Legal Review: ESG litigation against pension trustees

Kate Granville Smith says the USS case shows the difficulties ESG activism faces under law

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Kate Granville Smith: Litigation risk should be carefully managed by trustee directors and trustees by ensuring that climate risks are carefully considered and accounted for

Kate Granville Smith: Litigation risk should be carefully managed by trustee directors and trustees by ensuring that climate risks are carefully considered and accounted for

On 21 July 2023 the Court of Appeal dismissed a claim against the directors of the corporate trustee of the Universities Superannuation Scheme (USS) for allegedly failing to deliver on their climate change commitments (McGaughey & Anor v Universities Superannuation Scheme Ltd & Ors).

The basis of the claim was that the corporate directors' failure to divest investments in fossil fuels - following key commitments from USS to achieve net zero on or before 2050 - would continue to cause significant financial detriment and was against the interests of beneficiaries.

It was alleged by the claimants that the directors' inaction in failing to divest constituted a breach of the proper purpose duties placed on directors by section 171 and 172 Companies Act 2006.

In May 2022 the High Court dismissed the claimants' application against the USS trustees on the basis that they had "failed to show even a prima facie case" that justified any of their claims and that that the USS trustees had complied with their duties under the Investment Regulations 2005 in relation to their power of investment.

Litigation through Court of Appeal

The Court of Appeal upheld the first instance judge's rejection of the application against the USS trustee. The court highlighted that the claimants were unable to prove that they had suffered loss because of the alleged breaches by the directors of their duties. It was summarised that "as there was no prima facie case of loss in relation to this claim it falls at the first hurdle".

The court further held that even if the first hurdle was met, there was a lack of evidence that the directors had "furthered their own interests" and that the "directors' actions put their own beliefs with regards to fossil fuels above the interests of the beneficiaries and the Company".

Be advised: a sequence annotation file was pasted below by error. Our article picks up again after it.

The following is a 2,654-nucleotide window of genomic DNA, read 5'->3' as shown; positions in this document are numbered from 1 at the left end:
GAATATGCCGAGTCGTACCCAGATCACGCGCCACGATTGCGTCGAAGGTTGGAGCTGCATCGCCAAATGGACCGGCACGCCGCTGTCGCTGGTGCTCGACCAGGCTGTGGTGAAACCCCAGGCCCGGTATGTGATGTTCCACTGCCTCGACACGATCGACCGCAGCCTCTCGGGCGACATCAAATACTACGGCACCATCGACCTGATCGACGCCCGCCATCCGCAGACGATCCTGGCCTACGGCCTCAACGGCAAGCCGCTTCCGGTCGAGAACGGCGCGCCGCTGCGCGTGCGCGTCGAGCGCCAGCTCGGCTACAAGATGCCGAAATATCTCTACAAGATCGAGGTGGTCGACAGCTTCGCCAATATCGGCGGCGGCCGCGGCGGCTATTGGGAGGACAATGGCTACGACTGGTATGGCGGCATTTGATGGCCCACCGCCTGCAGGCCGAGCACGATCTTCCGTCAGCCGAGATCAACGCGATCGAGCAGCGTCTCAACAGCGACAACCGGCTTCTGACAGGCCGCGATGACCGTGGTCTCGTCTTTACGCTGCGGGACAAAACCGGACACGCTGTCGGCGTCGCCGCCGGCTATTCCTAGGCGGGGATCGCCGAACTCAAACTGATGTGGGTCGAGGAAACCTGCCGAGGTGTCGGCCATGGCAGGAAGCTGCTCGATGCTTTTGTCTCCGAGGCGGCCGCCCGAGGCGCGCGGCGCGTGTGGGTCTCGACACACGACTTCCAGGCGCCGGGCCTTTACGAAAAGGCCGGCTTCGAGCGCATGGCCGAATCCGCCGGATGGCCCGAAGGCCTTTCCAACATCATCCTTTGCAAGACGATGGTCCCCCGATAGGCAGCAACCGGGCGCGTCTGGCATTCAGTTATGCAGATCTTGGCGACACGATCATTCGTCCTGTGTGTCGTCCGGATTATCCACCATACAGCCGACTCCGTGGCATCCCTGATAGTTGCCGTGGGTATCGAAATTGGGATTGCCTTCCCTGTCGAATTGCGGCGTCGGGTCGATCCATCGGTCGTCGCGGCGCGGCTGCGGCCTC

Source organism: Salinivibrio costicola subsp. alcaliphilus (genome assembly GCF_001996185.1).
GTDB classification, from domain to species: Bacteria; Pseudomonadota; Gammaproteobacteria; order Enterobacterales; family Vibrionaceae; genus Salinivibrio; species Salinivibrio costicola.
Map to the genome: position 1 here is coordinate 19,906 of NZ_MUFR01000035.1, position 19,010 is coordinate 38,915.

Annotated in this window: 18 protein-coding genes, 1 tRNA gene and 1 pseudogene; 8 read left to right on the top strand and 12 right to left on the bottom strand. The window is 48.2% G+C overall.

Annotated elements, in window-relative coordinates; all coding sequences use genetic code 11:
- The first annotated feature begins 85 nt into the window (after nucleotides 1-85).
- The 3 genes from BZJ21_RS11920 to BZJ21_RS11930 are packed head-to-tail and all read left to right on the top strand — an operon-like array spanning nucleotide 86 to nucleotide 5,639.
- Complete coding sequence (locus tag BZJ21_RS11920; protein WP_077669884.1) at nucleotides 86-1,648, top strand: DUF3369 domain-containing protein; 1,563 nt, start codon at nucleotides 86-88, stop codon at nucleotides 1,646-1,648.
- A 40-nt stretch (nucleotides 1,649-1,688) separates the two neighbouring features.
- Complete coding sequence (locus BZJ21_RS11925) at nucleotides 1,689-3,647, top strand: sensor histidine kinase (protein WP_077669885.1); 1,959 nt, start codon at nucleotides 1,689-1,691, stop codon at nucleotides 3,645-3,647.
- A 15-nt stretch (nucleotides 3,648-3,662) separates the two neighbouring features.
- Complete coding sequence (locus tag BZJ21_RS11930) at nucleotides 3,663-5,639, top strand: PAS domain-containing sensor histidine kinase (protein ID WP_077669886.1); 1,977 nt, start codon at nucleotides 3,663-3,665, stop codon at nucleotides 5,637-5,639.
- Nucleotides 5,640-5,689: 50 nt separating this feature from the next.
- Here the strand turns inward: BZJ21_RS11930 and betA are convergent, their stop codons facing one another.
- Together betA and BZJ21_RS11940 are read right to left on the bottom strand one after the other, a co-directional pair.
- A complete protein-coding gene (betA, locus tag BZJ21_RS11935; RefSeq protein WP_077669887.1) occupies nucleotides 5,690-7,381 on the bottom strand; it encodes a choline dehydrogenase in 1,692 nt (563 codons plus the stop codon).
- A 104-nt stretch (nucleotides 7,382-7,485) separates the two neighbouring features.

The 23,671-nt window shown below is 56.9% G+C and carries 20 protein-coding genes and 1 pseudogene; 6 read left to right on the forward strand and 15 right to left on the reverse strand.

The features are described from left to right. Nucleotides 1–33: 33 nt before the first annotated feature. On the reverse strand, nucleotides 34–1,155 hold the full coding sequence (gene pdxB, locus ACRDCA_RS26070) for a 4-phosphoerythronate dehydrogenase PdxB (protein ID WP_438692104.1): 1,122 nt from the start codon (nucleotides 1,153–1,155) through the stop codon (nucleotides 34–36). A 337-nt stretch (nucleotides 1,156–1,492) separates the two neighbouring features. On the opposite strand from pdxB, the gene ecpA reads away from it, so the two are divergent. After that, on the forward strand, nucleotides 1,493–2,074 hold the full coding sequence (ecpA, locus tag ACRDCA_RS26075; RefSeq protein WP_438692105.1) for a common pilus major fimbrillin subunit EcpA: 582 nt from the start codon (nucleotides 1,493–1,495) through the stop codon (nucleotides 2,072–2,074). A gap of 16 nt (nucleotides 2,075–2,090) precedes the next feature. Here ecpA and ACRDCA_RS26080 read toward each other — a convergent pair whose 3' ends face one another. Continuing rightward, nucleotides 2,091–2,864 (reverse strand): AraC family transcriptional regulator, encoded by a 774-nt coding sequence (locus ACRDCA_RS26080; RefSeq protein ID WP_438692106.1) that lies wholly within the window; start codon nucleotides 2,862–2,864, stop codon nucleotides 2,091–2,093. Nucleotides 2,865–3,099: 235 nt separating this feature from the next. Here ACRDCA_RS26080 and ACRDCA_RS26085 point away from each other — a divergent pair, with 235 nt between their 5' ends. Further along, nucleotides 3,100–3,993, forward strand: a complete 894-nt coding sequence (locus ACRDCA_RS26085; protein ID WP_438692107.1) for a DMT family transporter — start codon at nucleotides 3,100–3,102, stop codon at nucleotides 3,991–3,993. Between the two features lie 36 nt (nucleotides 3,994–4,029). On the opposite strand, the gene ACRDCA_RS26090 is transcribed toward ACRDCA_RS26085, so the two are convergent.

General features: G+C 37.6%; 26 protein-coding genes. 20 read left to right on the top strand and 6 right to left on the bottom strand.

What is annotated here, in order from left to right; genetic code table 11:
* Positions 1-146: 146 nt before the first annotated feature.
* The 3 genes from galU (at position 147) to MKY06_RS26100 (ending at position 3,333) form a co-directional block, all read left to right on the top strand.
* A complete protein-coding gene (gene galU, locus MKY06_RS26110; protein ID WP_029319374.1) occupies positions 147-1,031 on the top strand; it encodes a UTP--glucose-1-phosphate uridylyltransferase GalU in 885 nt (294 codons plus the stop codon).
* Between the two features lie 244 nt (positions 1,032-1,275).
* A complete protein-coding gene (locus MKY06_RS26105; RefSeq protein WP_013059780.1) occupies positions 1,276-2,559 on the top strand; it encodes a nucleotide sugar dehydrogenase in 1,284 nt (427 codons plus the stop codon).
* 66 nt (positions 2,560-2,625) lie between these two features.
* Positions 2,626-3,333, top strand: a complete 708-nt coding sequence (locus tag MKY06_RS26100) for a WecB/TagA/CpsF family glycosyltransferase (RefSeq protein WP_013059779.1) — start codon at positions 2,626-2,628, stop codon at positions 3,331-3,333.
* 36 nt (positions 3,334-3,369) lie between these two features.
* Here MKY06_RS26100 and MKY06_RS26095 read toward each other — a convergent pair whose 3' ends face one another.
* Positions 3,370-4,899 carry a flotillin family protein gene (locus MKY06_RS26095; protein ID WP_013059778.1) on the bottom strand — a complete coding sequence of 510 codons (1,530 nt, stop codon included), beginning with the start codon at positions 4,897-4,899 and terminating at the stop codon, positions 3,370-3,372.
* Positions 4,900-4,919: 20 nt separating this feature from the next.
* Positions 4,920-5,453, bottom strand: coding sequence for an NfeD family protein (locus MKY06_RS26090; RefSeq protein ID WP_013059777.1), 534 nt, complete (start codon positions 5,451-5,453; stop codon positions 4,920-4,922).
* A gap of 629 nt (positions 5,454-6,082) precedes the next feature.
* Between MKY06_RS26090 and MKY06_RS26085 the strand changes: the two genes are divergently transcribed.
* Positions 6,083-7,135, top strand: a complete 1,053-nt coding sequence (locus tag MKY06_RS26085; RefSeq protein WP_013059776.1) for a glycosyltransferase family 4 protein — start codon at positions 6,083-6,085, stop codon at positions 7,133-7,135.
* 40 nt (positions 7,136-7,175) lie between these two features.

On the evidence presented to the court, which consisted of an ethics survey which was completed by less than 1% of the active membership of USS, the only reasonable conclusion to draw was that the directors had been acting in accordance with what they considered to be the best interests of the USS.

The Court of Appeal also agreed with the High Court in finding that the trustee had complied with its duties under the Investment Regulations 2005. As the directors had ensured the proper diversification of assets and exercised discretion following the receipt of appropriate professional advice, a breach of the regulations was not identified.

Accordingly, the claim failed on the above bases. The Court of Appeal concluded the claimants assertions in relation to fossil fuels was simply "an attempt to challenge the management and investment decisions of the USS trustee without any ground upon which to do so".

The future of ESG litigation

The High Court has recently considered ESG related litigation in the case of ClientEarth v Shell Plc and Others. In this case, ClientEarth, which also commenced a derivative action against Shell's board of directors, alleged that Shell was not doing enough to reach its net-zero climate target. The High Court held, in dismissing the claim, that it was for the directors to weigh up how best to promote the success of the company in accordance with their duties and in good faith.

The latest decision by the Court of Appeal in McGaughey underlines the difficulty that environmental activism faces under English law. Not only are multiple derivative actions unsuitable vehicles for such climate risk claims but the recent decisions in both McGaughey and Shell strongly re-affirm that climate change does not remove the principle that directors are afforded significant freedom in how they discharge their statutory duties.

However, the increased frequency of litigation on climate change issues, and the associated publicity and costs generated, further highlights the importance for pension schemes to consider climate risks and ESG requirements seriously. Litigation risk should be carefully managed by trustee directors and trustees by ensuring that climate risks are carefully considered and accounted for when consulting with investment advisers or making investment decisions. This is certainly an area to watch for developments.

Kate Granville Smith is a director in the pensions team at Burges Salmon

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